Category Archives: Physics

Moon River

by James Morris

Last night, many of us viewed a rare spectacle – a total eclipse of a “supermoon.” And this morning, Facebook was abuzz as we woke up to friends and family sharing photos of the fully eclipsed, blood-red moon.

From the time I was 12, I have been trying to capture something a little different – the moon slowly going into eclipse, getting smaller and smaller, dimmer and dimmer.

Last night gave me one more try:

SuperMoonEclipse15
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Uncommon Knowledge

by James Morris

On the first anniversary of this blog, I thought it would be interesting to look at what we know, what we think we know, and what we don’t know. Enjoy.

We walk around with all kinds of knowledge. Most of us can name the first president – George Washington. Around New England, and certainly elsewhere, we all know that Boston is the capital of Massachusetts. Most of us realize that Shakespeare wrote Hamlet and Romeo and Juliet.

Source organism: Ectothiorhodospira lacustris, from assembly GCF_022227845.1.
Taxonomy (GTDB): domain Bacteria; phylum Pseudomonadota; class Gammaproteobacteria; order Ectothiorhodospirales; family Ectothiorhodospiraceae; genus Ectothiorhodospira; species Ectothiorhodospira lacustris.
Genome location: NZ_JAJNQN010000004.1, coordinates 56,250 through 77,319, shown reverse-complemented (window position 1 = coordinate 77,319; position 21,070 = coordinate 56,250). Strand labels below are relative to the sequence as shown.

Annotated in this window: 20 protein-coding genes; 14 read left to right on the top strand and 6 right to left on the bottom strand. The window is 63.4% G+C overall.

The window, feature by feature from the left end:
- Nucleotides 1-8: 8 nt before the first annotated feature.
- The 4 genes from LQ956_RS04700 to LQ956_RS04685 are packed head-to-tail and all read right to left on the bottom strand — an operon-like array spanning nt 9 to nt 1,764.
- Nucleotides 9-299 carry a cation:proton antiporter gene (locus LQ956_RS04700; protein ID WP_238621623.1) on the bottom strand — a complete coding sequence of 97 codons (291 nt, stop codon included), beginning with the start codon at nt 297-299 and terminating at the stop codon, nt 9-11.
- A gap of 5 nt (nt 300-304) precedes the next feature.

And then there are shared, common sayings: “An apple a day keeps the doctor away.” Everyone knows that. Or, “People in glass houses shouldn’t throw stones.” Whatever that means.

Most of us probably know that DNA is the “blueprint of life.” Its structure is iconic – a double helix, like a spiral staircase. Those of us who recall high school biology might even be able to remember DNA’s four bases – A, C, T, and G.

That’s all common knowledge.

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Speed Limit

by James Morris

Infinity is a hard concept to wrap our heads around. It’s difficult to imagine anything stretching on forever and ever. And yet, when we think about common aspects of our world – time, space, temperature – there is a general thought that these go on and on, that there are no real limits in nature. We might create all kinds of boundaries – fences, walls, borders – but nature, it seems, does not.

But that’s not the case. Nature is full of limits and boundaries, in places where we might not expect them. Continue reading